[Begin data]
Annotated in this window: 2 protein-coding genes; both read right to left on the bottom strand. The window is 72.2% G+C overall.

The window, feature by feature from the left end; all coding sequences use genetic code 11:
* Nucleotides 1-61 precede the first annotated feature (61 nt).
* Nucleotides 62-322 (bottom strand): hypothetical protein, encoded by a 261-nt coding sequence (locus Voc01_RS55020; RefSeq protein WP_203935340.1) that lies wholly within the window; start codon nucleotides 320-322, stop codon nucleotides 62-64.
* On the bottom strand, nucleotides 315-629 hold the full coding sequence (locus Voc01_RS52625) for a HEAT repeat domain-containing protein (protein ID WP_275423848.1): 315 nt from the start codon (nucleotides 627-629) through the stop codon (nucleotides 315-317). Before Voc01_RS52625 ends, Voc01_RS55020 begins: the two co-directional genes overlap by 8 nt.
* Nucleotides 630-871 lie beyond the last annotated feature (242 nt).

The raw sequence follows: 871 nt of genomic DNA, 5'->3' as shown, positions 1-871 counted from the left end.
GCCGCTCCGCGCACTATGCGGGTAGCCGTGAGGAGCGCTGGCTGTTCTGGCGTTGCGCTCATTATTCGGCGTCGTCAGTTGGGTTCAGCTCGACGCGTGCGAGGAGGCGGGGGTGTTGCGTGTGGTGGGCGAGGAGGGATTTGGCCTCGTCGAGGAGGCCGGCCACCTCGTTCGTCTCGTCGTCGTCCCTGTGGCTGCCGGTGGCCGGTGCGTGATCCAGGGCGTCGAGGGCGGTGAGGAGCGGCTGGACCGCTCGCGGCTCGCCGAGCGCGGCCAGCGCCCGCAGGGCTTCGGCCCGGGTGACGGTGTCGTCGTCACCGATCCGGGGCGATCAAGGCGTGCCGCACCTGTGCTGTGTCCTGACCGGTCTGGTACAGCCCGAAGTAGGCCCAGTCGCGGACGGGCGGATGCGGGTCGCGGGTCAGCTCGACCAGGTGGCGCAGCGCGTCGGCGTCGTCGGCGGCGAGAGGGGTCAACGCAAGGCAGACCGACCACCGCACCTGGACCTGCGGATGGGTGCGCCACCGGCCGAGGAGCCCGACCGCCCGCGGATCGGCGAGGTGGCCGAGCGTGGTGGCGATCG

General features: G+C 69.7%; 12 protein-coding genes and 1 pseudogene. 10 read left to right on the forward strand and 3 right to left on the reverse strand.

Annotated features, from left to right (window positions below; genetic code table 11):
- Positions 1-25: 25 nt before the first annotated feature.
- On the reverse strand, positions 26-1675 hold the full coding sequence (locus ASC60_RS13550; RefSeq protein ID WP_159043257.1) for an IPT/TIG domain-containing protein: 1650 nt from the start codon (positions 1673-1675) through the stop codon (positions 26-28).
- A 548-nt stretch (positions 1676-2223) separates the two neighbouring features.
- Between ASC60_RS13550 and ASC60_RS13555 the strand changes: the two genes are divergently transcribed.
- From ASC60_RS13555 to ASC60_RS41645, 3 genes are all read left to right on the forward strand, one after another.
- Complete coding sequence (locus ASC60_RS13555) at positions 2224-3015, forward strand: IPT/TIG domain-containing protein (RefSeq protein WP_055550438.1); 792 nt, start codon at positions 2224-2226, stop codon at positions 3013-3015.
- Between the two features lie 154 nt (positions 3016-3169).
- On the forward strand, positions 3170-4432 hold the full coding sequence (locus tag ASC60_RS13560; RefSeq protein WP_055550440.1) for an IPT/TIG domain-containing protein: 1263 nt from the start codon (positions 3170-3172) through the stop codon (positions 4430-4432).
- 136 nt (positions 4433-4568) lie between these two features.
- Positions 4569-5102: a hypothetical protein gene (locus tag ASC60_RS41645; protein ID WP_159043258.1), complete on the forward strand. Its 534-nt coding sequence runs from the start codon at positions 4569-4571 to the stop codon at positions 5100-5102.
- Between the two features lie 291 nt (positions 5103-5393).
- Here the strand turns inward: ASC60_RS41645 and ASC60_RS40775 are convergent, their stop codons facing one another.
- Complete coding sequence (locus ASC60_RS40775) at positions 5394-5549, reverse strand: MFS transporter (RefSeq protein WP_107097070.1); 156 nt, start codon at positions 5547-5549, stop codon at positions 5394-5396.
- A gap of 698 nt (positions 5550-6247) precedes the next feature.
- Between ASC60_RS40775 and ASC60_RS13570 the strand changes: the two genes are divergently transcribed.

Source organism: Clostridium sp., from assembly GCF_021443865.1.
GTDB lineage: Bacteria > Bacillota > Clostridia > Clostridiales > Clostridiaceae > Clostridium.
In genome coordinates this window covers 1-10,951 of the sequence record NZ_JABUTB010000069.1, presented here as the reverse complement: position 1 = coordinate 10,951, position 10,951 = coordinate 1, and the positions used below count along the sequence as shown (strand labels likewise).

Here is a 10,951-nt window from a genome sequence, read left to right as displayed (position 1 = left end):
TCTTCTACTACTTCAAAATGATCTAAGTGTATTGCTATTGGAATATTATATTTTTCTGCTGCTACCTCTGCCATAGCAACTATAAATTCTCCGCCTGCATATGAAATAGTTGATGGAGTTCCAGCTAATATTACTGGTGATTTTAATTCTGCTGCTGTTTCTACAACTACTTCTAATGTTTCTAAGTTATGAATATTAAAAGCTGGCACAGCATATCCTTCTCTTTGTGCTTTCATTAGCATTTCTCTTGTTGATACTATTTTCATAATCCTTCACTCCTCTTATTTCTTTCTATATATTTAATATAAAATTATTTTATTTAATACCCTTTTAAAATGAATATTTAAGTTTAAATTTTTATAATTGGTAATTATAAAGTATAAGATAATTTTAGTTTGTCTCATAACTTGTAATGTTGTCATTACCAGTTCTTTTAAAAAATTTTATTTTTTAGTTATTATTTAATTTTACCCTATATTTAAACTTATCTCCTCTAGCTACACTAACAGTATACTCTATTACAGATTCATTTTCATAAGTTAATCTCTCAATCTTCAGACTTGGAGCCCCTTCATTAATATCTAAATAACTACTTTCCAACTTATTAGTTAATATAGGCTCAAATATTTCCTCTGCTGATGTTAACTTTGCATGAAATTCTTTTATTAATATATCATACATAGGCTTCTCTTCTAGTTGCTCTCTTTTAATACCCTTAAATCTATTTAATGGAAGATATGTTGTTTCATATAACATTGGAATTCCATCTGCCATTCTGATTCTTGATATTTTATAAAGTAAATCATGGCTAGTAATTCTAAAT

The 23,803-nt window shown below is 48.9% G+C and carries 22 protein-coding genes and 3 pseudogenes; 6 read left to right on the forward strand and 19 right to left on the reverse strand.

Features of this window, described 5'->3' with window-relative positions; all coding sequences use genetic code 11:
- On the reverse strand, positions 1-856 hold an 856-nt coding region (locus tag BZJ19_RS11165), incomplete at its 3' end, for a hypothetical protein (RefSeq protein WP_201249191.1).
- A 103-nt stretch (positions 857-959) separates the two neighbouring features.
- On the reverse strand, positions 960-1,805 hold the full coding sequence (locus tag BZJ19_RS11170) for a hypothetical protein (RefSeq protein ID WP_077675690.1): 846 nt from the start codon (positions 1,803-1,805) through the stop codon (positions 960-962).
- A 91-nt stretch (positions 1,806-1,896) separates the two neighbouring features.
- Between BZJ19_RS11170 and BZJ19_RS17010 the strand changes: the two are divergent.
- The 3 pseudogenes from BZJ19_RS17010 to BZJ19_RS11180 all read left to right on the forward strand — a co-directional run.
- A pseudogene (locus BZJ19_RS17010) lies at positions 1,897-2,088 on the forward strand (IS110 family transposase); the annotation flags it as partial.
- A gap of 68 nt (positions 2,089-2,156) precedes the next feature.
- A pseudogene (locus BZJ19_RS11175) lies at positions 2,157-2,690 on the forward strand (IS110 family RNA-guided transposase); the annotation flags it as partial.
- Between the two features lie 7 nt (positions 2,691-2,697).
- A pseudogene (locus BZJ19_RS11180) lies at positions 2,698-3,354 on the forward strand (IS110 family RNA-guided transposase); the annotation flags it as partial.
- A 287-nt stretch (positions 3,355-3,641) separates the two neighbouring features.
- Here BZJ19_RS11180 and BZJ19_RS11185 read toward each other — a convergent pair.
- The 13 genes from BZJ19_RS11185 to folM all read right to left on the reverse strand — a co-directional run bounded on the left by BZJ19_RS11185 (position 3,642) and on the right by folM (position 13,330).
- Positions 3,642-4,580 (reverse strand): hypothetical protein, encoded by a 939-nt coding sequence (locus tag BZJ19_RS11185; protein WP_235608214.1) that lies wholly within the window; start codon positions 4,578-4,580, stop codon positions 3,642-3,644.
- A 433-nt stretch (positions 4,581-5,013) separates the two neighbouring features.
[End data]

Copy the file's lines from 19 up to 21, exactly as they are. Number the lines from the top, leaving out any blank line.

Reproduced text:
- 136 nt (positions 4433-4568) lie between these two features.
- Positions 4569-5102: a hypothetical protein gene (locus tag ASC60_RS41645; protein ID WP_159043258.1), complete on the forward strand. Its 534-nt coding sequence runs from the start codon at positions 4569-4571 to the stop codon at positions 5100-5102.
- Between the two features lie 291 nt (positions 5103-5393).